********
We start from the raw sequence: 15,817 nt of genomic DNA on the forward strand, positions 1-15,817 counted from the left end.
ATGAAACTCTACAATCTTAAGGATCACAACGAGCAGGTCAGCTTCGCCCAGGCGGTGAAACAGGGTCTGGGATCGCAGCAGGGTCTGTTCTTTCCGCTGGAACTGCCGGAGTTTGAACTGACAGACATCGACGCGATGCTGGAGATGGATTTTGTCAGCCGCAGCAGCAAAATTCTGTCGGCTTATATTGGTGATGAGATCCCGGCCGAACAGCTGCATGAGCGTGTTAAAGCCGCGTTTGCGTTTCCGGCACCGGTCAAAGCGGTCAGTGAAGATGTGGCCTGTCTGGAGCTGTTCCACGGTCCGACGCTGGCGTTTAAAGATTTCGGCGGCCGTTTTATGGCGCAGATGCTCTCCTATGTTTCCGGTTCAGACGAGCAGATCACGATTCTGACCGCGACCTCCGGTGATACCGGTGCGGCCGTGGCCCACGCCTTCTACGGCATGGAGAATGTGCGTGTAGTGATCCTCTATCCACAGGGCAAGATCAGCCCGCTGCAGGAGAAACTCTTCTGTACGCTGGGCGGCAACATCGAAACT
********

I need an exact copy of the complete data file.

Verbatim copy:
We start from the raw sequence: 15,817 nt of genomic DNA on the forward strand, positions 1-15,817 counted from the left end.
ATGAAACTCTACAATCTTAAGGATCACAACGAGCAGGTCAGCTTCGCCCAGGCGGTGAAACAGGGTCTGGGATCGCAGCAGGGTCTGTTCTTTCCGCTGGAACTGCCGGAGTTTGAACTGACAGACATCGACGCGATGCTGGAGATGGATTTTGTCAGCCGCAGCAGCAAAATTCTGTCGGCTTATATTGGTGATGAGATCCCGGCCGAACAGCTGCATGAGCGTGTTAAAGCCGCGTTTGCGTTTCCGGCACCGGTCAAAGCGGTCAGTGAAGATGTGGCCTGTCTGGAGCTGTTCCACGGTCCGACGCTGGCGTTTAAAGATTTCGGCGGCCGTTTTATGGCGCAGATGCTCTCCTATGTTTCCGGTTCAGACGAGCAGATCACGATTCTGACCGCGACCTCCGGTGATACCGGTGCGGCCGTGGCCCACGCCTTCTACGGCATGGAGAATGTGCGTGTAGTGATCCTCTATCCACAGGGCAAGATCAGCCCGCTGCAGGAGAAACTCTTCTGTACGCTGGGCGGCAACATCGAAACT